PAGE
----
Civil War physician Dr. Mary Walker (1832-1919) after the war became a writer and lecturer, touring the United States and abroad to speak on health, temperance, and greater rights for women. She passionately advocated the reform of women’s clothing, which she said, was immodest and inconvenient. She was elected president of the National Dress Reform Association in 1866. The Omaha Daily Bee on August 12, 1875, dubbed Walker “The Woman in Pantaloons” and a “pantaloonatic” in reporting her travel stopover in Omaha.
Walker’s unusual costume, featuring baggy trousers of black velvet, immediately attracted a crowd. A Bee reporter noted that in addition, “she wore a black velvet coat-like garment that came down to her knees, and over this she had another coat of black cloth, not quite so long, with pockets in the sides. Her hat was a black straw, ornamented with a couple of red roses. Around her neck hung a long gold chain, her hands were encased in yellow dog-skin gloves, and one of them grasped an umbrella. . . .
“Running the gauntlet of the men she crossed to the north side of Farnam street, raised her umbrella, and went sailing along eastward like a schooner under a stiff breeze. It was a noticeable fact that she bore a great resemblance to some high-toned, well-dressed Chinese lady and indeed those who had not learned who she was concluded that she must be some celestial princess from the tea-raising realm.
“Small boys pointed their fingers at her, and followed her as they would a circus wagon. The doors of the business houses were crowded with spectators, who laughed and made remarks at the little oddity as she passed by them, many of which she overheard, and we could not see how she or any other woman could stand the embarrassment of the situation. But it was no new thing to her, and she stood it ‘like a major.’ She was an advocate of dress reform among women and women’s rights, and she was only practicing what she preached. Still it was fun for the boys.”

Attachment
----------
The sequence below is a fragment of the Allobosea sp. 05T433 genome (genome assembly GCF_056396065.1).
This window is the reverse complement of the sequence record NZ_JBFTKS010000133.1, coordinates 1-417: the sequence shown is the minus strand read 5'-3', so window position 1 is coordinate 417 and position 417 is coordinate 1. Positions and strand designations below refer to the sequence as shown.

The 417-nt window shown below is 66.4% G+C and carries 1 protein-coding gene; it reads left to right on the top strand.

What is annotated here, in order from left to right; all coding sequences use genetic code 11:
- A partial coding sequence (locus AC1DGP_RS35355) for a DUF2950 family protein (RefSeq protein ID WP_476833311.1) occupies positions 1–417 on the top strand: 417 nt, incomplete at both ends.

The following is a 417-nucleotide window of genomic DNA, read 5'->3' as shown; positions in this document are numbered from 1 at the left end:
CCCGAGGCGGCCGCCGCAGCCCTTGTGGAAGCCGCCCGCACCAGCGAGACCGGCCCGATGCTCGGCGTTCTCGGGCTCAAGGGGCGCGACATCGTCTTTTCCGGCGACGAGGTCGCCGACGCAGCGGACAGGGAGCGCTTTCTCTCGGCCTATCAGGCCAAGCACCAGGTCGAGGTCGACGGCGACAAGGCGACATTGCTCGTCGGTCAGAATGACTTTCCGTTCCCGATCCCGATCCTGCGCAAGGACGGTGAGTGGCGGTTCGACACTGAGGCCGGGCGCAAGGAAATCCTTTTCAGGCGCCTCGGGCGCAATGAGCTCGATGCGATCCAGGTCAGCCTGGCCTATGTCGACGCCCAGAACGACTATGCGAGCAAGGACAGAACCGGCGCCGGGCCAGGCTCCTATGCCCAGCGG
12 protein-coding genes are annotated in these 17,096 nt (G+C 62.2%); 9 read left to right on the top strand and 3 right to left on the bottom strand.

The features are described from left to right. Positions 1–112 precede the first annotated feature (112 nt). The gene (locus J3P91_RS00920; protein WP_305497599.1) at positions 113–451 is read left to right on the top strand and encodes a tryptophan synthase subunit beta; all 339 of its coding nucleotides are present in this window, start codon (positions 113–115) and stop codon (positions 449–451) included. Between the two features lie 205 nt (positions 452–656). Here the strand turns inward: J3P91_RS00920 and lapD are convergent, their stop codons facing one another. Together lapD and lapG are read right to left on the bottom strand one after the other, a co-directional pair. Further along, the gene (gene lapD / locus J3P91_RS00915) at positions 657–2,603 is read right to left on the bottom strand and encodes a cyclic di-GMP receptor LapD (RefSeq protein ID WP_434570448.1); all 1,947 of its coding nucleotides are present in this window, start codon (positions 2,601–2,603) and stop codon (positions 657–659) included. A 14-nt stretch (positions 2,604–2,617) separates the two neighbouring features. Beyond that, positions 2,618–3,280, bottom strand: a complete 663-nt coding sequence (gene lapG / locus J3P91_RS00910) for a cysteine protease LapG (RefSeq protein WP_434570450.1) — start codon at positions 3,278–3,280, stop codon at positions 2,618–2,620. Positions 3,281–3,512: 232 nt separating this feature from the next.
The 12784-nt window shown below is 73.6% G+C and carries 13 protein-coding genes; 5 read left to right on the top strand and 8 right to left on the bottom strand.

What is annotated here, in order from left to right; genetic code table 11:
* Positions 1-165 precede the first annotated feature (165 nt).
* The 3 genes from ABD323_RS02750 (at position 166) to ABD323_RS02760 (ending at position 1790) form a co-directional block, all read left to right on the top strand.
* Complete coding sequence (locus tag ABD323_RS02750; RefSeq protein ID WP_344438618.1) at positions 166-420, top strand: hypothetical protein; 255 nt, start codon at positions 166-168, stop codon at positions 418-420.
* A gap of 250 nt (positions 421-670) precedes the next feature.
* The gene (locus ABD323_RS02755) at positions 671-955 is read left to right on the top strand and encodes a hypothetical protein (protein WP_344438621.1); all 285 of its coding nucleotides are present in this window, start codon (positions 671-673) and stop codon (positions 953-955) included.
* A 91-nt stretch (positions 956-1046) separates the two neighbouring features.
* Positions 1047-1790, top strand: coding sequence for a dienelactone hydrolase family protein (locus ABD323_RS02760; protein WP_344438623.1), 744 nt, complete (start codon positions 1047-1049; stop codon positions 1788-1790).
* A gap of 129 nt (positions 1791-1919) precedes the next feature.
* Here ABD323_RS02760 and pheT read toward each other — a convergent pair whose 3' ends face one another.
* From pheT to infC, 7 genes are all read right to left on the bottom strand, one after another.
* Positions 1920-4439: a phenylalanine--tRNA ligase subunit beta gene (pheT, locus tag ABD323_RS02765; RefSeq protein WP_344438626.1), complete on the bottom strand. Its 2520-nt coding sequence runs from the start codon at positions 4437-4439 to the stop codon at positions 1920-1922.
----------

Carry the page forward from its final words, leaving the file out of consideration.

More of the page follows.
Walker told the interviewer from the Bee as he walked beside her during her brief visit to Omaha that her style of dress had many advantages: “We have no trailing dress to draw along the sidewalk to be torn by nails, or stepped on by clumsy men; we do not have any garments to lift while crossing a street on a muddy day, and thus a woman need not expose her lower limbs to the prurient gaze of the corner loafer.” In reply to questions on the subject, she predicted that woman suffrage would prevail “at no distant day,” but conceded that her style of dress for women, despite its practical advantages, would only prevail “at some very distant day.”